For Lyle May, the death penalty is not a cause, a protest, or a political debateat least, not entirely. It’s the sound of prison guards’ boots pinging against the floor as they approach a condemned man’s cell. It’s looking on as a friend packs his few belongings into a cardboard box. It’s hugging his neck during a final goodbye. It’s knowing that after his heart beats for the last time, some other inmate is one moment closer to the day he, too, feels the sting of a needle.
May has been down that particular road dozens of times since he was convicted of killing a woman and her son and disposing of their bodies along the Blue Ridge Parkway near Asheville nearly twenty years ago. And not every man he has seen take the long, lonely walk to Central Prison’s “death watch” blockthe solitary section of death row that sits adjacent to the execution chamberhas stoically accepted his fate.
Eddie Hartman was a mentor of sorts, a man May shared countless laughs with over card games. So as his execution date approached in the fall of 2003, May tried his best to be both a shoulder to cry on and a sounding board for the friend who found himself, at long last, contemplating his fleeting mortality.
“At some point, you just have to be OK with being executed, with dying,” May says. “Well, he wasn’t. He said, point blank, ‘I don’t want to die. I don’t want this to end.’ What do you say to someone who you know is about to die? I wanted to be anywhere but this place.”
There’s nothing dignified about those last few days, nothing to signal to the men left on the row that everything will be OK. Just a handshake. A long, emotional embrace. And then, for hours, silencean eerie calm May likens to waiting for a storm to pass.
“You try to find something to take your mind away from what’s happening,” he says. “And just like a tornado, once it’s over, [dwelling on the aftermath] is useless. There’s nothing you can do.”
It’s the unease that comes with knowing that you, too, will one day take that same final walk that makes living on the row a unique incarceration experience. For May, that wait is his personal hell.
“It’s absolutely torture,” he says. “It’s absolutely on my mind every day I wake up, every time I go to sleep. In here, it’s really difficult to think about having a future. Without that threatthat constant worry that all I’m doing now would be for nothing and that I will eventually die in an execution chamberlife would be incredibly different.”
And in North Carolina, thanks to a de facto moratorium that has been in place for more than ten years, that wait is indeterminatebecause, here, the death penalty is a cause, a protest, and a political debate.
North Carolina hasn’t broken out the needle since 2006, when Samuel Flippen was executed as punishment for murdering his two-year-old stepdaughter. But the moratoriuma result of legal challenges stemming from arguments that lethal injection violates the Eighth Amendment’s ban on “cruel and unusual punishment” to the 2009 passage of the Racial Justice Act, which allowed (until its repeal in 2013) death row inmates to challenge their convictions on the grounds of racial biashas not yet prompted the state to eliminate capital punishment from the books.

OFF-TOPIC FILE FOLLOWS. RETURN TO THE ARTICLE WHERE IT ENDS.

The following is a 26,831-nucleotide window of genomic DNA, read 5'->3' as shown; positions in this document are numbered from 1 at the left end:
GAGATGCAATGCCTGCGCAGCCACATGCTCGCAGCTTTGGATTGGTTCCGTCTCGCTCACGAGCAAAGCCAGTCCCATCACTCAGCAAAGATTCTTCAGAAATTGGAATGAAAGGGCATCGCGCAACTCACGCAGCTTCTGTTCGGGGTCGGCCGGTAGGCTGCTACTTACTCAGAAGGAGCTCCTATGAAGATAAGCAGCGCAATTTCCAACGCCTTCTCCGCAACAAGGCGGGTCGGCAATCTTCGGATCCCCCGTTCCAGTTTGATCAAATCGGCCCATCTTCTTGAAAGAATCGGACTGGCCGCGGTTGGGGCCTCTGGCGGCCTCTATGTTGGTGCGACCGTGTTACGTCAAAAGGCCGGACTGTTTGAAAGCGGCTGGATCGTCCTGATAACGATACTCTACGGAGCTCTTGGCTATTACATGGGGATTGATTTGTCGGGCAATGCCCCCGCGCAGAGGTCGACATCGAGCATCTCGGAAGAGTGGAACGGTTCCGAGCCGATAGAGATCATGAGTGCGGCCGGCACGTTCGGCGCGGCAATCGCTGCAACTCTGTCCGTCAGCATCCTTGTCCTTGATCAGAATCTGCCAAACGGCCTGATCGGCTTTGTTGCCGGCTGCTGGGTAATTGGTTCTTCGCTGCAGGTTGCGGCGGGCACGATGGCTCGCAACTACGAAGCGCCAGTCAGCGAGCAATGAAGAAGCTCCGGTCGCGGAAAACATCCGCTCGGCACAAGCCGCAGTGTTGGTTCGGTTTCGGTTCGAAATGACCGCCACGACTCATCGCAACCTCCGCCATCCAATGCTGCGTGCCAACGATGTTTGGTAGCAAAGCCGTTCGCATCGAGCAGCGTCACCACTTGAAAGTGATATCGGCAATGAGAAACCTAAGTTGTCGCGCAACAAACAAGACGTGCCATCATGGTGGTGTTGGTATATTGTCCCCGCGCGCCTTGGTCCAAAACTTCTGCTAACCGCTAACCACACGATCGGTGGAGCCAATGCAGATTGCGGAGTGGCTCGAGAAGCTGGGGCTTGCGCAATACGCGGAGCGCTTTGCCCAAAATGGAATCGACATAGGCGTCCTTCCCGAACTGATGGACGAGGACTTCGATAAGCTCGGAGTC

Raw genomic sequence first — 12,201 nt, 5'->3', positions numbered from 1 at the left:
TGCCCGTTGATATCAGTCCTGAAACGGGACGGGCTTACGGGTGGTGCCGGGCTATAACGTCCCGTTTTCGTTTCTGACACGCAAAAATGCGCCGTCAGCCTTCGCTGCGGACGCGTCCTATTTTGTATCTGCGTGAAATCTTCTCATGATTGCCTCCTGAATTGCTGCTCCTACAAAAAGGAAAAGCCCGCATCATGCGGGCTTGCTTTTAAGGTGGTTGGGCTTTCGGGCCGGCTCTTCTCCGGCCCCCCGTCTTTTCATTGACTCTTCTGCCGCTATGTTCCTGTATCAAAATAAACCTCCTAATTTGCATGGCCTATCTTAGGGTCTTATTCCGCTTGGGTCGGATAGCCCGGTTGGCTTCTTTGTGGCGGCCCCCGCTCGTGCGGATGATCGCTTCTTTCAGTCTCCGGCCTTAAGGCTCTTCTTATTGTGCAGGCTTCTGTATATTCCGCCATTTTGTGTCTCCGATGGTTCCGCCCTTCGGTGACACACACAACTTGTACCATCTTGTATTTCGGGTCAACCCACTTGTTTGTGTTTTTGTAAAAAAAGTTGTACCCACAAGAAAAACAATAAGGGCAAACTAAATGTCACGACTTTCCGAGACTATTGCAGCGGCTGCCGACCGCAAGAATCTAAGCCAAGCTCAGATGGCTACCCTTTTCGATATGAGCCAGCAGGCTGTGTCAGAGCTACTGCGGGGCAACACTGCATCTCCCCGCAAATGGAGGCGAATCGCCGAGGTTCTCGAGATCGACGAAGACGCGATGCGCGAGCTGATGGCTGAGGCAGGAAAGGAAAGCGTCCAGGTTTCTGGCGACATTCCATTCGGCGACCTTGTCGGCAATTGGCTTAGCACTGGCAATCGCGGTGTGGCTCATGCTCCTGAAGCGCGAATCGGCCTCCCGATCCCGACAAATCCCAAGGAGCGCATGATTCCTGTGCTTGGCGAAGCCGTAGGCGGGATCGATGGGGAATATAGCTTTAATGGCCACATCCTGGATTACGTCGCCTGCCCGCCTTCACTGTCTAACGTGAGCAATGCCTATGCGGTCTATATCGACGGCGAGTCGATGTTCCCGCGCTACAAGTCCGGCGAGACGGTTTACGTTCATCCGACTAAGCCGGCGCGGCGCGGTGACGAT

That fact troubles death-penalty abolitionists, who have argued that the costs associated with trying capital casesthe millions spent on both the prosecution and defense and on the many appeals guaranteed to the condemnedis simply too heavy a burden for taxpayers. More important, they note that in the last ten years, murder rates have declined (thus debunking the deterrent argument), four death-row inmates have been exonerated, the State Bureau of Investigations admitted to falsifying evidence in dozens of trials, and a judge found evidence of statewide racial bias in the use of the death penalty.
Meanwhile, public support for the death penalty has plummeted. A Pew Research poll released in September revealed that fewer than half of Americans49 percentwere in favor of capital punishment, a decrease of 7 percentage points from 2015. In North Carolina, 68 percent of those polled in 2013 were in favor of life in prison without the possibility of parole as the state’s maximum sentence, and the majority of those who think the death penalty is antiquated61 percentdisagree with the notion that capital punishment deters criminals.
So why, they ask, are men and women still being sentenced to die, even though experts, including many of the district attorneys who try these cases, say the death penalty likely won’t be used for years to come, if ever? And is forcing someone, guilty or not, to wait in limbo for an execution that might not ever come itself a form of cruel and unusual punishment?
Susanna Birdsong, the policy counsel for the state ACLU, says it is.
“If somebody wakes up every day having to think about that and the gravity of thatthe uncertainty of itit’s certainly psychological torture in a way,” she says.
She continues: “More and more people are saying, we shouldn’t, as a state, be putting people to death and, you know, it’s been ten years since the last execution in North Carolina, and in that time, four more people have been exonerated. And a lot of times people talk about, ‘We need the death penalty. It really helps to lower the crime rate when people know they could be sentenced to death by the state.’ But in the time that there has been this de facto moratorium in North Carolina, the murder rate has, in fact, declined. So it disproves that myth. The state and the people would be much better served by doing away with [the death penalty] completely.”